Victorian decor gives the feel of a mansion Colonial in Eldersburg still a work in progress for 'downsizing' owner

Dream Home

June 30, 1996|By Karin Remesch | Karin Remesch,CONTRIBUTING WRITER

Barbara Patterson's dream home is still in the making, but already there are plenty of signs that her new two-story Colonial house in Carroll County is being transformed into a mini-Victorian mansion.

A collection of 19th-century teacups and teapots shares space with china and bisque dolls on ornate shelves of antique display cabinets. Oriental area rugs cover parts of the wall-to-wall carpeted floors in the living room and adjacent dining room. Swatches of flower-patterned fabric and samples of wallpaper with coordinating borders give visions of the soon-to-be installed window treatments and walls that will echo the warmth and style of each room.

Patterson moved into her newly built house in the Carrolltown subdivision in Eldersburg six weeks ago, and the moment she stepped into the open two-story foyer, she knew she had walked into her dream house.

"It's my dream home, because it really is all mine and buying it has given me a great sense of independence," Patterson said.

Divorced five years ago, Patterson, a program specialist for the Howard County Recreation and Parks Department, in December sold the large home she and her family occupied for 18 years and went house shopping.

"My son is living on his own and my two daughters are in college -- it was time to downsize," Patterson said.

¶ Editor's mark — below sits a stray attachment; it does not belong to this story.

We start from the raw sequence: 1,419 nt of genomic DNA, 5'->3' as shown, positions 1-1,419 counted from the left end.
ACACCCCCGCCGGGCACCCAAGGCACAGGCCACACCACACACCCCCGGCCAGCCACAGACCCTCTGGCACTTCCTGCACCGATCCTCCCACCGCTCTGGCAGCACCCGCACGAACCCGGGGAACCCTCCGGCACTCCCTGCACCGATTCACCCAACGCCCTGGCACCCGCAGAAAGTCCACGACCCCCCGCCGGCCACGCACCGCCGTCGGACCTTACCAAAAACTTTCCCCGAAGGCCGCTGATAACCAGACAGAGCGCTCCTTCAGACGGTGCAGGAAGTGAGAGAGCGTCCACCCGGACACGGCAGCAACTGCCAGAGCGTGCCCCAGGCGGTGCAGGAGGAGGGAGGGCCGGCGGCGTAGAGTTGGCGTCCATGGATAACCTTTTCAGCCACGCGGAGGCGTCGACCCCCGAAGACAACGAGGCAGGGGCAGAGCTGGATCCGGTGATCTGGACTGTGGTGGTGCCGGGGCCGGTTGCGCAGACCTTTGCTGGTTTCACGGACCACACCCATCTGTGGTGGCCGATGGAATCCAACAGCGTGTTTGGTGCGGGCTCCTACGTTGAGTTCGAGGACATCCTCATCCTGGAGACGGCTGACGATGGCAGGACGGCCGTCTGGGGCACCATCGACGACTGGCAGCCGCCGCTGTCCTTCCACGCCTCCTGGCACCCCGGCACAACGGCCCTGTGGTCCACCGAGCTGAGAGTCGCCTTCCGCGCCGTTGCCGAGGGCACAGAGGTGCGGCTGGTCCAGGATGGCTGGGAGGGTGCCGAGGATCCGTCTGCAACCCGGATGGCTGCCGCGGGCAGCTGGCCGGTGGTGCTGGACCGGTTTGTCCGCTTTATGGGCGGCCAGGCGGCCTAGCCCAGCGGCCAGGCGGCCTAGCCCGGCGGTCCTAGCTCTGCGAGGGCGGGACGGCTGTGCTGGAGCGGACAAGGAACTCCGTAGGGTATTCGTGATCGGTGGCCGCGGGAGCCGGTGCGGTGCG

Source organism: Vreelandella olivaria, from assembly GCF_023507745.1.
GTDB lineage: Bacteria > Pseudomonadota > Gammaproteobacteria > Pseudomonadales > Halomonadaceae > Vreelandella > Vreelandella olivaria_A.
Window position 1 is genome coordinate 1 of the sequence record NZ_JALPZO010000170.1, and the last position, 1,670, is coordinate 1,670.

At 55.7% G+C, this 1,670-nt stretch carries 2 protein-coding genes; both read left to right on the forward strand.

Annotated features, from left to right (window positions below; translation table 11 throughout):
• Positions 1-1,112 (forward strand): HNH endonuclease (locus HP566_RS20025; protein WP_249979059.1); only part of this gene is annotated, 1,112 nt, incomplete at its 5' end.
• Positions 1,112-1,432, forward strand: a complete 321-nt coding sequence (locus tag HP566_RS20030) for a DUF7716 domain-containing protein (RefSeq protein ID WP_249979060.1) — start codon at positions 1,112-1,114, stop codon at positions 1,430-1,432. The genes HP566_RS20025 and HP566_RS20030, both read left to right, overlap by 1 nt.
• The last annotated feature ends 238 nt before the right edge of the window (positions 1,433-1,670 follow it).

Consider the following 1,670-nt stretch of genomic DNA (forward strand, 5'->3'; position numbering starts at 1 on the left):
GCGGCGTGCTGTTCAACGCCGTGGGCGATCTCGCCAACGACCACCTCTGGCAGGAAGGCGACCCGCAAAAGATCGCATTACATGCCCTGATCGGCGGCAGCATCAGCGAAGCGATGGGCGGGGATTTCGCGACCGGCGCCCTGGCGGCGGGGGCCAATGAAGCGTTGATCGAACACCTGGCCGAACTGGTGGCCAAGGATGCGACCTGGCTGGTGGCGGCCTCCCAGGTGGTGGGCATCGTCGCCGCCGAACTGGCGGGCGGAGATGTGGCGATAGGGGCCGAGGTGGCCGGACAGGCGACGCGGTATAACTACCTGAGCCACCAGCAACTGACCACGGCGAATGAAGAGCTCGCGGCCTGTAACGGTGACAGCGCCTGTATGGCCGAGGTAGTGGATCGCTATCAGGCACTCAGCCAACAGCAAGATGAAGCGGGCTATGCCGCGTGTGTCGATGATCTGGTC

But she still wanted a single-family house large enough to hold her treasured antiques and vast doll collection complete with a Victorian dollhouse and antique doll furniture.

After weeks of looking at older homes and newly built models and talking to numerous developers, Patterson decided on The Gilmor, a two-story house built by Dorsey Family Homes.

"It's the best house I could find for the money and the developer was easy to work with, always willing to customize the plans to my needs," she said.

Base prices for three- and four-bedroom homes in the new subdivision range from $143,900 to $176,900. Each style of the single-family Colonial homes received its name from Civil War officers.

The Gilmor, named after Lt. Col. Harry Gilmor, a Confederate officer from Maryland, features four bedrooms, 2 1/2 baths, a family room off the kitchen, a first-floor laundry, an open two-story foyer, a two-car garage and a full basement.

"What really sold me on the house was the large bay window in the family room -- it brings in the outdoors," Patterson said.

She also liked the open design of the first floor, stating, "It's cheerful and airy and one room just seems to flow into the other."

The living room, dining room, kitchen and family room, laundry and powder room are easily accessible from the large foyer. Four bedrooms and two baths are on the second floor.

Though Colonial in design, Patterson appreciates that the future is very much present in the house. Dual-pane vinyl windows tilt in for cleaning, the attic and walls are insulated, and maintenance-free vinyl siding covers the exterior. The modern kitchen is lined with spacious cabinets and state-of-the-art appliances.

Pub Date: 6/30/96

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